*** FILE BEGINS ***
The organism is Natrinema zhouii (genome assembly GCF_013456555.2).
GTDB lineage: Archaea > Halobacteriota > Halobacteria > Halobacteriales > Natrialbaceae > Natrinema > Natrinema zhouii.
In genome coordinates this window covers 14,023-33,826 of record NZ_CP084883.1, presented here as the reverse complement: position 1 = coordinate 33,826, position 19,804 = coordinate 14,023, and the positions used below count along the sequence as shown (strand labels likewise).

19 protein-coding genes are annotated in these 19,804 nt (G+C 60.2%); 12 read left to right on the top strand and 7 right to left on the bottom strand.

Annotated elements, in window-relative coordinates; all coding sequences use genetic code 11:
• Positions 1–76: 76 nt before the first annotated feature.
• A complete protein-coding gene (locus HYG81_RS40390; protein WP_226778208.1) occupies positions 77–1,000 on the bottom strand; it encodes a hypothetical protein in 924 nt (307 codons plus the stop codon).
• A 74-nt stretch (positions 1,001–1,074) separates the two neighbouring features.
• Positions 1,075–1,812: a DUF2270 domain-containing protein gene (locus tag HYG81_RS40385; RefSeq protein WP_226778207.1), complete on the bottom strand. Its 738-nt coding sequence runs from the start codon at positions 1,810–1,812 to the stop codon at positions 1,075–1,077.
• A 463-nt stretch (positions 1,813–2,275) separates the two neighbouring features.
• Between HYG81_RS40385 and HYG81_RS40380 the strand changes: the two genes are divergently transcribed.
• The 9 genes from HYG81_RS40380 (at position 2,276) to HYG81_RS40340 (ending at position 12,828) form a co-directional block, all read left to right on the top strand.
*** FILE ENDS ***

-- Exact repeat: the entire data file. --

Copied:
The organism is Natrinema zhouii (genome assembly GCF_013456555.2).
GTDB lineage: Archaea > Halobacteriota > Halobacteria > Halobacteriales > Natrialbaceae > Natrinema > Natrinema zhouii.
In genome coordinates this window covers 14,023-33,826 of record NZ_CP084883.1, presented here as the reverse complement: position 1 = coordinate 33,826, position 19,804 = coordinate 14,023, and the positions used below count along the sequence as shown (strand labels likewise).

19 protein-coding genes are annotated in these 19,804 nt (G+C 60.2%); 12 read left to right on the top strand and 7 right to left on the bottom strand.

Annotated elements, in window-relative coordinates; all coding sequences use genetic code 11:
• Positions 1–76: 76 nt before the first annotated feature.
• A complete protein-coding gene (locus HYG81_RS40390; protein WP_226778208.1) occupies positions 77–1,000 on the bottom strand; it encodes a hypothetical protein in 924 nt (307 codons plus the stop codon).
• A 74-nt stretch (positions 1,001–1,074) separates the two neighbouring features.
• Positions 1,075–1,812: a DUF2270 domain-containing protein gene (locus tag HYG81_RS40385; RefSeq protein WP_226778207.1), complete on the bottom strand. Its 738-nt coding sequence runs from the start codon at positions 1,810–1,812 to the stop codon at positions 1,075–1,077.
• A 463-nt stretch (positions 1,813–2,275) separates the two neighbouring features.
• Between HYG81_RS40385 and HYG81_RS40380 the strand changes: the two genes are divergently transcribed.
• The 9 genes from HYG81_RS40380 (at position 2,276) to HYG81_RS40340 (ending at position 12,828) form a co-directional block, all read left to right on the top strand.